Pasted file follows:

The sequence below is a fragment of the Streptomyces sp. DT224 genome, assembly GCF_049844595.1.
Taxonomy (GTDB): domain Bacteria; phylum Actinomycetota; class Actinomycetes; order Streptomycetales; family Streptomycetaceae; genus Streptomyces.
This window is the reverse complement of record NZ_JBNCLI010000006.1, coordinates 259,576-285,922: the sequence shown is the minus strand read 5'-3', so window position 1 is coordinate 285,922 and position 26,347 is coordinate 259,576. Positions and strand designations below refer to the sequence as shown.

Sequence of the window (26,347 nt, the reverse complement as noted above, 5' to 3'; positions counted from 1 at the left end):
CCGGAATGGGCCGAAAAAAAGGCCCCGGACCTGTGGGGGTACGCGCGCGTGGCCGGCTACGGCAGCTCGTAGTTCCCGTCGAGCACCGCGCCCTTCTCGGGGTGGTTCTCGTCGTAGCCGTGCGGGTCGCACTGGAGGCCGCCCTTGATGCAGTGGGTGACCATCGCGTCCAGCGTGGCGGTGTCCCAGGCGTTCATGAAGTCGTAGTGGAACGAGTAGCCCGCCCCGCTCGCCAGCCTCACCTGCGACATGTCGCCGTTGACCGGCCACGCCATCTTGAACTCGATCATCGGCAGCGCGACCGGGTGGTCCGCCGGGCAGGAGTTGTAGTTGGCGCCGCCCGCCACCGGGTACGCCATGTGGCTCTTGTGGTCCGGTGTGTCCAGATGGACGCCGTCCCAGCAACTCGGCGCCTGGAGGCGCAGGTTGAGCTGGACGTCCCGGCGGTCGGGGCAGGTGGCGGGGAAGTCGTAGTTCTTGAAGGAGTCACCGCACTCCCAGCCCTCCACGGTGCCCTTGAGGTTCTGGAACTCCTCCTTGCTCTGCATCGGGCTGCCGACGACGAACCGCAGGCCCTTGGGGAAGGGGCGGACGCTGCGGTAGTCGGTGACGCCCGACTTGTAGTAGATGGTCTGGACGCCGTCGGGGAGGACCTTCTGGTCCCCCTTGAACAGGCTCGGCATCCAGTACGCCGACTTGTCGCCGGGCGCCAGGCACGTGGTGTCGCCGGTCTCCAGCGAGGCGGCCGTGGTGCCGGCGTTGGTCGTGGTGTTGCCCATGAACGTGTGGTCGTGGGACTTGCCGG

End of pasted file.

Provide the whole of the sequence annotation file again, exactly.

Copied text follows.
The sequence below is a fragment of the Streptomyces sp. DT224 genome, assembly GCF_049844595.1.
Taxonomy (GTDB): domain Bacteria; phylum Actinomycetota; class Actinomycetes; order Streptomycetales; family Streptomycetaceae; genus Streptomyces.
This window is the reverse complement of record NZ_JBNCLI010000006.1, coordinates 259,576-285,922: the sequence shown is the minus strand read 5'-3', so window position 1 is coordinate 285,922 and position 26,347 is coordinate 259,576. Positions and strand designations below refer to the sequence as shown.

Sequence of the window (26,347 nt, the reverse complement as noted above, 5' to 3'; positions counted from 1 at the left end):
CCGGAATGGGCCGAAAAAAAGGCCCCGGACCTGTGGGGGTACGCGCGCGTGGCCGGCTACGGCAGCTCGTAGTTCCCGTCGAGCACCGCGCCCTTCTCGGGGTGGTTCTCGTCGTAGCCGTGCGGGTCGCACTGGAGGCCGCCCTTGATGCAGTGGGTGACCATCGCGTCCAGCGTGGCGGTGTCCCAGGCGTTCATGAAGTCGTAGTGGAACGAGTAGCCCGCCCCGCTCGCCAGCCTCACCTGCGACATGTCGCCGTTGACCGGCCACGCCATCTTGAACTCGATCATCGGCAGCGCGACCGGGTGGTCCGCCGGGCAGGAGTTGTAGTTGGCGCCGCCCGCCACCGGGTACGCCATGTGGCTCTTGTGGTCCGGTGTGTCCAGATGGACGCCGTCCCAGCAACTCGGCGCCTGGAGGCGCAGGTTGAGCTGGACGTCCCGGCGGTCGGGGCAGGTGGCGGGGAAGTCGTAGTTCTTGAAGGAGTCACCGCACTCCCAGCCCTCCACGGTGCCCTTGAGGTTCTGGAACTCCTCCTTGCTCTGCATCGGGCTGCCGACGACGAACCGCAGGCCCTTGGGGAAGGGGCGGACGCTGCGGTAGTCGGTGACGCCCGACTTGTAGTAGATGGTCTGGACGCCGTCGGGGAGGACCTTCTGGTCCCCCTTGAACAGGCTCGGCATCCAGTACGCCGACTTGTCGCCGGGCGCCAGGCACGTGGTGTCGCCGGTCTCCAGCGAGGCGGCCGTGGTGCCGGCGTTGGTCGTGGTGTTGCCCATGAACGTGTGGTCGTGGGACTTGCCGG